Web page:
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Shakespeare Gardens, Where Roses of Every Name Smell Sweet

 Holly at the Central Park Shakespeare Garden. (Photo: James Adamson on Flickr)

Edmond Bronk Southwick had been the official entomologist of Central Park for almost 30 years in 1913. That was the year he was given an unusually literary task: to create America’s first Shakespeare garden.

The big idea, courtesy a former park commissioner, was to assemble plants that the Bard had mentioned in his works and arrange them in a two-acre plot. This would give young readers a window into the horticultural predilections of the world’s favorite playwright, from the cockles he mentioned in Coriolanus to the cuckoo-flowers of King Lear. (For a more detailed run-down of the plants in Shakespeare’s plays, delve into the Reverend Henry Ellacombe’s 1884 book The Plant-Lore & Garden-Craft Of Shakespeare.)

Southwick, an avid reader of Shakespeare’s plays and sonnets, took to the job with gusto. When the garden opened to the public, it was an instant hit. More than that, its highbrow nature encouraged even the most rambunctious ruffians to be on their best behavior. A New York Times article published on April 2, 1916 detailed this:

“The fence around the garden is low and can be stepped over in any part, but Dr. Southwick says that no one has ever intruded, and that there has never been any demonstration there of the spirit of destruction which so often reveals itself in the New York urchin.”

So inspiring was the Shakespeare garden that New York Police Captain Edward J. Bourke penned a poem in its honor in 1916. Printed in the Times on October 15, 1916, it tells of an “evanescent, dew-flushed scene” where “fairies lent their magic toil.”

The gruff cop with the heart of a poet was far from the only one stirred by the beauty of the garden. Central Park’s Shakespeare Garden became the model for many more made in the playwright’s honor. The tercentenary—300-year anniversary—of Shakespeare’s death in 1916 provided the perfect opportunity for gardening groups across the US and beyond to establish their own pseudo-Elizabethan plots.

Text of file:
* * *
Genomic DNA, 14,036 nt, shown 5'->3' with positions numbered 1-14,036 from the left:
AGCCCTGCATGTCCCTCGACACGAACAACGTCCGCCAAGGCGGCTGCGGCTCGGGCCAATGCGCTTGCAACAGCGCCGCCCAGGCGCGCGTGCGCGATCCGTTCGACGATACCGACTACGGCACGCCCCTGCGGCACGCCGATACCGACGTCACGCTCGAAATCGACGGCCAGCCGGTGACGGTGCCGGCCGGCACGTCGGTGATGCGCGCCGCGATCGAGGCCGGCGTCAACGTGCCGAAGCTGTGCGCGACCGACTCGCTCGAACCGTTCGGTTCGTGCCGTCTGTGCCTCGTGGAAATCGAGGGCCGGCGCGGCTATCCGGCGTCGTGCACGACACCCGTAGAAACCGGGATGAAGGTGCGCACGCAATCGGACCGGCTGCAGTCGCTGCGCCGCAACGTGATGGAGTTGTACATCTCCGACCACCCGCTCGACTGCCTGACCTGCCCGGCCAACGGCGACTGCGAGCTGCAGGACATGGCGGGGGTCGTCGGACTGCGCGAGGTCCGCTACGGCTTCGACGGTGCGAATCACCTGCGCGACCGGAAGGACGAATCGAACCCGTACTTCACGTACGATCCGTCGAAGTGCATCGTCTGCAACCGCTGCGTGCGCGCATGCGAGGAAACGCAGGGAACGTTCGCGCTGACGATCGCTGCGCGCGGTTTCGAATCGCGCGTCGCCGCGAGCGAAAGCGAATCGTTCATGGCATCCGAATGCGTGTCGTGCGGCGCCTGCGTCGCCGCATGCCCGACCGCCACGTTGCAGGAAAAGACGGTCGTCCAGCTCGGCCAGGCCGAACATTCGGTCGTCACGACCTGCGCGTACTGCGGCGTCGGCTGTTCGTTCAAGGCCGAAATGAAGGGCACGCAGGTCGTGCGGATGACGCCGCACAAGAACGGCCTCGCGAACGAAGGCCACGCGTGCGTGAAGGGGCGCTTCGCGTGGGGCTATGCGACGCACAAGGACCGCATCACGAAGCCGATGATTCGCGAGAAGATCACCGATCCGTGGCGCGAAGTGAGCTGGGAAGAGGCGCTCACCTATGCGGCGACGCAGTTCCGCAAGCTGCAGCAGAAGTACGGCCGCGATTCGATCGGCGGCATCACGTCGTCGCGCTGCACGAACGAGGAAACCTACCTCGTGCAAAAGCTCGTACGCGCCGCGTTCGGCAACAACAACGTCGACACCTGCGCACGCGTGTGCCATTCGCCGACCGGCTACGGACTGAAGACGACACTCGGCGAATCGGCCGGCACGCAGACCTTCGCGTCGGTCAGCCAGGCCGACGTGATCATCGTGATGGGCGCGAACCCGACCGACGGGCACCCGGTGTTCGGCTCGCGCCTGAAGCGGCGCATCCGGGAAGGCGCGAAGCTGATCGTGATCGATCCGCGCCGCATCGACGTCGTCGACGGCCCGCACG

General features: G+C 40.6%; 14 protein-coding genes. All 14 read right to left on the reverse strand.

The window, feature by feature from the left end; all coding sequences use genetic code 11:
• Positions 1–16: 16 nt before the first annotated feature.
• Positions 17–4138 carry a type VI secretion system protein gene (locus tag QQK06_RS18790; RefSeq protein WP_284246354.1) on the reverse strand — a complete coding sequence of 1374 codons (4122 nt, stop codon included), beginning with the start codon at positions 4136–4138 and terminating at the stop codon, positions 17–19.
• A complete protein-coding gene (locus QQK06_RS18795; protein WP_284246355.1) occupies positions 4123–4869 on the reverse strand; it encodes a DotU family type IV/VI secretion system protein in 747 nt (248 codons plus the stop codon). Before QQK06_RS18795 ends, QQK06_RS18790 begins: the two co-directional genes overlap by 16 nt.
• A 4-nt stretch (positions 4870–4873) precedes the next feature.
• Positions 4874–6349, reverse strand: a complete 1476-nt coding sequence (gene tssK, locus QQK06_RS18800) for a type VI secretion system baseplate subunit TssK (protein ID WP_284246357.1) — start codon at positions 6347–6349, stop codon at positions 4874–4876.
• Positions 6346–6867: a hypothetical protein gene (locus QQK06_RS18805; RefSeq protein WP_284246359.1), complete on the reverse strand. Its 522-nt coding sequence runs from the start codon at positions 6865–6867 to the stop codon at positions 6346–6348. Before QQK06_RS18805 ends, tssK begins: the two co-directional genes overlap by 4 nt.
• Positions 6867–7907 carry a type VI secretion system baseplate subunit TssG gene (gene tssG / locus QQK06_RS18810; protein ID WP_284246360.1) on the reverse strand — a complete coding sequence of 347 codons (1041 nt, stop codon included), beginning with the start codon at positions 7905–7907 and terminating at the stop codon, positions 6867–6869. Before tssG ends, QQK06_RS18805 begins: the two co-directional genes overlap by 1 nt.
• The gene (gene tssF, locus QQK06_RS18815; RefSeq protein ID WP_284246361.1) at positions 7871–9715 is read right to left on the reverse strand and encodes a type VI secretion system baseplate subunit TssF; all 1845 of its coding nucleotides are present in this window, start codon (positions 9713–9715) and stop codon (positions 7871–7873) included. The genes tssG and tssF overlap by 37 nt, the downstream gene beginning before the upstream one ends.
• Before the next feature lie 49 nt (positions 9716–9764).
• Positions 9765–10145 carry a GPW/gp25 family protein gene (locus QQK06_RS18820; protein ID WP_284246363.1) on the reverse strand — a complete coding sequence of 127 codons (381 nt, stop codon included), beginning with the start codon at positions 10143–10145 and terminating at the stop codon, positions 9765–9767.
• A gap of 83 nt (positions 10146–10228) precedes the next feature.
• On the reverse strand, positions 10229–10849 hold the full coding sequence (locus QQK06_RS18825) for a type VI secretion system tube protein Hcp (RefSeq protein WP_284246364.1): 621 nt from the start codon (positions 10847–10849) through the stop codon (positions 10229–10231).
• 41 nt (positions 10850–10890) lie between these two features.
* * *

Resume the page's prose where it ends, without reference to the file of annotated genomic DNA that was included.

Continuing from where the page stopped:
In 1916, Vassar College’s Shakespeare garden in upstate New York, Northwestern University’s Shakespeare garden in Evanston, Illinois, and the Shakespeare garden of Cleveland, Ohio all popped up. After the excitement of the tercentenary had abated, Shakespeare gardens experienced another boom during the mid- to late 1920s. The Brooklyn Botanic Garden established its bard garden in 1925, while San Francisco’s Golden Gate Park built one in 1928. An enterprising group of Shakespeare-loving gardeners in Plainfield, New Jersey created their own version in 1927. 

All of these gardens, and many others devoted to Shakespearean flowers, herbs, shrubs, and trees, still exist today. Though they differ in layout and composition, they are united by some common features: a bust of Shakespeare often makes an appearance, as does a sundial, the ubiquitous time-teller of the Elizabethan era. But the most important components of a Shakespeare garden are the plaques or laminated signs quoting the plays from which the plant references hail. To walk among the flowers reading rhyming couplets from the trees is an enchanting experience for any Shakespeare aficionado.


The Shakespeare Garden at Central Park in New York. (Photo: Ingfbruno on Wikipedia) 

 
The Shakespeare Garden at Brooklyn Botanic Garden. (Photo: Courtesy of Brooklyn Botanic Garden)

The Shakespeare Garden in Evanston, Illinois. (Photo: Thshriver on Wikipedia)


An overgrown Shakespeare Garden at Lightwoods Park in Birmingham, England. (Photo: Elliott Brown on Flickr)


A tree at the Stanley Park Shakespeare Garden in Vancouver, Canada. (Photo: Wendy Cutler on Flickr)


The Shakespeare Garden at Vassar College in Poughkeepsie, New York. (Photo: Poughkeepsieman on Flickr)